You can see that the default threshold of 5.0 isn’t where the FP% and FN% rates meet; instead, it’s got a much lower FP% rate than FN%. This is because we consider FPs to be much more dangerous than missed spams, so we try to avoid them to a higher degree.

An alternative, more standardized way to display this info is as a Receiver Operating Characteristic curve, which is basically a plot of the true positive rate vs false positives, on a scale from 0 to 1.

Here’s the SpamAssassin ROC curve:

More usefully, here’s the ROC curve zoomed in nearer the “perfect accuracy” top-left corner:

Unfortunately, this type of graph isn’t much use for picking a SpamAssassin threshold. GNUplot doesn’t allow individual points to be marked with the value from a certain column, otherwise this would be much more useful, since we’d be able to tell which threshold value corresponds to each point. C’est la vie!

Update:: this is possible with GNUplot 4.2 onwards, it seems. great news! Hat tip to Philipp K Janert for the advice. here are updated graphs using this feature:

(GNUplot commands to render these graphs are here.)

Update again: much better interactive Flash graphs here.

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13 Comments

  1. Anonymous
    Posted February 29, 2008 at 16:38 | Permalink

    FYI, all your image are belong to “Please don’t hotlink to taint.org”. But I am reading this on a pure taint.org URI.

  2. Anonymous
    Posted February 29, 2008 at 16:40 | Permalink

    Scratch that, I was a Ctrl-refresh away from getting them right.

    Nice read, thanks for the post.

  3. Terry Zink
    Posted February 29, 2008 at 18:05 | Permalink

    This is a good post. I’ve long known that false positives vs false negatives is not a linear trade-off. One of my arguments has been that getting more aggressive on spam marginally increases spam effectiveness but greatly increases false positives. Now I have data to confirm this.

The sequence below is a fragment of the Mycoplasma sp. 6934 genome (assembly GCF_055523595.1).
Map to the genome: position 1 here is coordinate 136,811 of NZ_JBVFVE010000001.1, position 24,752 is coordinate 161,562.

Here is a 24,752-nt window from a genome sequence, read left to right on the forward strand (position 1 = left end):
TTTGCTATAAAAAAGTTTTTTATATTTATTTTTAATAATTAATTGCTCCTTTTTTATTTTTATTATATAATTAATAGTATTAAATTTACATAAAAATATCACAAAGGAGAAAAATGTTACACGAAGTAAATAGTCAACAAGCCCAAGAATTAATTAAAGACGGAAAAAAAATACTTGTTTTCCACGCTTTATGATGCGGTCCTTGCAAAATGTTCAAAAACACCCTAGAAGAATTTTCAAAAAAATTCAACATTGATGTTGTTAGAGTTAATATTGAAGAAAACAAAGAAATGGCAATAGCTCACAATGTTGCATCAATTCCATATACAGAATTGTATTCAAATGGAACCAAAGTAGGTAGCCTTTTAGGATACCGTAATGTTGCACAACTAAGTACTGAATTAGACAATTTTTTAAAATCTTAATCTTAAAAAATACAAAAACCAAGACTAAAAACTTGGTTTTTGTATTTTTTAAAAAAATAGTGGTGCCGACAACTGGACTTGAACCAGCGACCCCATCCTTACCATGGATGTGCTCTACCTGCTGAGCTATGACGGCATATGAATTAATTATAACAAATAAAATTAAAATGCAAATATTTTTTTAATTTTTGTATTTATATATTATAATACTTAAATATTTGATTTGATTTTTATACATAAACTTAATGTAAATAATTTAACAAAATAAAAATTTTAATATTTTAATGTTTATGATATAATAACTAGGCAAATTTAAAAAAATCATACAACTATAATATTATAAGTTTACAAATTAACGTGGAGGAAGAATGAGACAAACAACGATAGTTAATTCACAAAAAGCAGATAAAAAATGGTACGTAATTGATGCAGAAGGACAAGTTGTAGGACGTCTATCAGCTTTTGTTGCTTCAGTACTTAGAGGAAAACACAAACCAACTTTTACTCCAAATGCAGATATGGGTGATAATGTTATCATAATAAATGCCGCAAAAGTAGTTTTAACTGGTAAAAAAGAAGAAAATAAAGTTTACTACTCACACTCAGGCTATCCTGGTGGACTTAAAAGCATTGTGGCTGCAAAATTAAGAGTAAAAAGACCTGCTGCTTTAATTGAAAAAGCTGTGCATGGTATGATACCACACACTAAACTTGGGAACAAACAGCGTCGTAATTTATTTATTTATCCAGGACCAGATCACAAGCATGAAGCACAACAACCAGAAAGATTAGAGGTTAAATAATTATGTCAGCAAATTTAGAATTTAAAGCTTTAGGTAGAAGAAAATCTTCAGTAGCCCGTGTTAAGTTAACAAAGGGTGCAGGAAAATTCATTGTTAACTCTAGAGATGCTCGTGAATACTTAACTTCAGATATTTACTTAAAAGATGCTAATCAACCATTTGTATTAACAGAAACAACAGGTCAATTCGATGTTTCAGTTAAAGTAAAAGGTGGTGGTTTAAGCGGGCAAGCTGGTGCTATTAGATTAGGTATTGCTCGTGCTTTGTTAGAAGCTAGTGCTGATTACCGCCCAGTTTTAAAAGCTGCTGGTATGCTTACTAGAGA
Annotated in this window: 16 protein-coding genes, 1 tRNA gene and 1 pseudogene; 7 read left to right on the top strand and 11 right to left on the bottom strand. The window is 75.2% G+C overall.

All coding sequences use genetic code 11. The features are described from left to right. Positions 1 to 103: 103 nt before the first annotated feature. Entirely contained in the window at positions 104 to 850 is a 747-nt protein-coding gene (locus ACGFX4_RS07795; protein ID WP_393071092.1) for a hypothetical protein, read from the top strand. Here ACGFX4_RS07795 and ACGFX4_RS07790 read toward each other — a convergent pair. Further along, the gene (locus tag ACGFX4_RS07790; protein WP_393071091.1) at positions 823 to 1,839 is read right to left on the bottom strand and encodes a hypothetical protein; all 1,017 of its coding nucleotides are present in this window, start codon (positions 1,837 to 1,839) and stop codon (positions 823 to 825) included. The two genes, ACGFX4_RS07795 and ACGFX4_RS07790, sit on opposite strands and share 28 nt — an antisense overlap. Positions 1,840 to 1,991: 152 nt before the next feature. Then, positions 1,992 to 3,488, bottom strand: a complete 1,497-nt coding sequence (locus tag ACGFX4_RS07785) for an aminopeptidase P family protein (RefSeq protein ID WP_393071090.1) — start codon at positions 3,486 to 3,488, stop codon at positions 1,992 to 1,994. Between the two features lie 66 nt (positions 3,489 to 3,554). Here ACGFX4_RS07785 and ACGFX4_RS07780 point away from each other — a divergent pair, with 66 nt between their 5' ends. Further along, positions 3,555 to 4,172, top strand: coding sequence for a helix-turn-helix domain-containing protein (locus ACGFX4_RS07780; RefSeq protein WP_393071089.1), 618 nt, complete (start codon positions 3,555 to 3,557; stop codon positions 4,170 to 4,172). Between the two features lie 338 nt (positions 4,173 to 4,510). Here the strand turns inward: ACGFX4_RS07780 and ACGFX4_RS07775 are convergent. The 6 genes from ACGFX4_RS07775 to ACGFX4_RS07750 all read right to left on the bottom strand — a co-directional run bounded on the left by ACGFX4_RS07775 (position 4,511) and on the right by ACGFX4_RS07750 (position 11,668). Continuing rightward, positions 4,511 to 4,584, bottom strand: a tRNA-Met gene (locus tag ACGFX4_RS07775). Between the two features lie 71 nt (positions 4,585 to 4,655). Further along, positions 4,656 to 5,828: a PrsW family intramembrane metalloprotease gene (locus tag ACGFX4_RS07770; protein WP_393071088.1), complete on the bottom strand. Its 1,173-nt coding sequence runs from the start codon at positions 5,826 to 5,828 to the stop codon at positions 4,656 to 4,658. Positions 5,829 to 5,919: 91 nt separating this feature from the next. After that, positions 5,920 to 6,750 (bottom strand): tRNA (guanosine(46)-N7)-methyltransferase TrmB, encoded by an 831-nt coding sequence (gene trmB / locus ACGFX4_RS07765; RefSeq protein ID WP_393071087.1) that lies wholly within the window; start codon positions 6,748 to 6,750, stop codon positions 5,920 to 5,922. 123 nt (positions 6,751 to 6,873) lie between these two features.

4. Posted February 29, 2008 at 18:14 | Permalink

    hi Terry! happy to oblige ;)

  5. Emmanuel Lécharny
    Posted March 1, 2008 at 09:04 | Permalink

    Hi,

    interesting post ! It make me think that it would be a good thing to pass two times through spamassassin : pass1 : use a low level threshold (3.0 or lower) pass2 : use a higher threshoold (5 or 6) then marking the potential spams found in pas1 not in pass2 as potential FP. It would ease catching real mails marked as potential FP, instead simply consider that everything marked as spam is spam.

  6. Posted March 3, 2008 at 10:41 | Permalink

    hi Emmanuel —

    yes, this is a very good idea. In fact you can do this without passing it through SA twice, by examining the number of points the message scored, using the “X-Spam-Level” header. For example I use this in my mail filtering script.